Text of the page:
Fever of Unknown Origin (FUO) Treatment & Management

Updated: Mar 01, 2018
  • Author: Sandra G Gompf, MD, FACP, FIDSA; Chief Editor: Michael Stuart Bronze, MD  more...
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Treatment

Approach Considerations

In general, empiric therapy has little or no role in cases of classic fever of unknown origin (FUO).

Treatment should be directed toward the underlying cause, as needed, once a diagnosis is made.

Some studies suggest a few exceptions to this general approach, including the following:

  • Cases that meet criteria for culture-negative endocarditis
  • Cases in which findings or the clinical setting suggests cryptic disseminated TB (or, occasionally, other granulomatous infections)
  • Cases in which temporal arteritis with vision loss is suspected

Several studies have found that prolonged undiagnosed FUO generally carries a favorable prognosis.

Because of a better understanding of the etiologies and careful diagnostic approaches, patients with FUO rarely need surgical treatment.

Specific examples of treatment

In patients with hepatic granulomas, approximately 50% of patients recover spontaneously, while the other 50% respond to corticosteroid treatment (duration of therapy ranging from a few weeks to several years).

Patients with giant cell arteritis should be treated with high doses of steroids, and intravenous steroids should be administered if the patient is very ill or has significant ocular compromise. Carefully monitor the patient, since inadequate treatment and steroid toxicities (eg, hypertension, diabetes, dyspepsia, bone loss, psychosis, cataracts) can cause significant morbidity.

In polymyalgia rheumatica, the treatment consists of amelioration of symptoms with steroid therapy and close monitoring for possible development of GCA.

When drug fever is suspected, discontinue the implicated drug. Stopping the causative drug generally leads to defervescence within 2 days.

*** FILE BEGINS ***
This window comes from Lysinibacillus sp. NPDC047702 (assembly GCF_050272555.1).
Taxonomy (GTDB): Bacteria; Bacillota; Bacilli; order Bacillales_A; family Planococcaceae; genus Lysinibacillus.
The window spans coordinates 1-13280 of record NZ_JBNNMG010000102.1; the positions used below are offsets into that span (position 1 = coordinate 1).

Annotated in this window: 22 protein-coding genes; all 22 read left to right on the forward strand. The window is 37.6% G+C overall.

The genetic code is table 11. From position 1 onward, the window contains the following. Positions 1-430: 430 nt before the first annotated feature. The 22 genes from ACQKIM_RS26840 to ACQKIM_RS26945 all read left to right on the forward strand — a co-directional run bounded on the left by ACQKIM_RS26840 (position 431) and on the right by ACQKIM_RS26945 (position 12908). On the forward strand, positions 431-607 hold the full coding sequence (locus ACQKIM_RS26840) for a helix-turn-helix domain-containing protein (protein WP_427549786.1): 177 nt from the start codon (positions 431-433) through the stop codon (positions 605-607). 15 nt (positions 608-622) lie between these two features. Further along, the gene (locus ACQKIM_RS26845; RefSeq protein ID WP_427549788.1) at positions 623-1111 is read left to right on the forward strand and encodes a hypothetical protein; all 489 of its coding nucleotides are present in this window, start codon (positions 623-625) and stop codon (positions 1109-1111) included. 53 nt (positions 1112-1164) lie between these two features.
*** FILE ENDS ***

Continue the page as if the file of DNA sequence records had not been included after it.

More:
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Inpatient Treatment

No evidence supports prolonged hospitalization of patients who are clinically stable and whose workup findings are unrevealing.

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Outpatient Care

Conduct close follow-up procedures and systematic reevaluation studies to prevent clinical worsening. Guide further workup studies on an outpatient basis.

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Patient Transfer

The need for transfer is indicated if (1) the current facility is unable to establish a diagnosis, (2) diagnostic tests are unavailable at the existing facility, or (3) the patient deteriorates clinically such that necessary level of care or consultations is unavailable.

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Consultations

Appropriate consultations are indicated based on patient history, physical examination, laboratory data, and radiologic findings. Consultations include the following:

  • Infectious disease specialist
  • Hematologist/oncologist
  • Rheumatologist
  • Pulmonologist
  • Gastroenterologist
  • Endocrinologist
  • Interventional radiologist
  • Surgeon
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Long-Term Monitoring

The 5%-15% of patients whose FUO remains undiagnosed, even after extensive evaluations, usually have a benign long-term course, but close follow-up and systematic reevaluation studies are essential to avoid missing potential etiologies.

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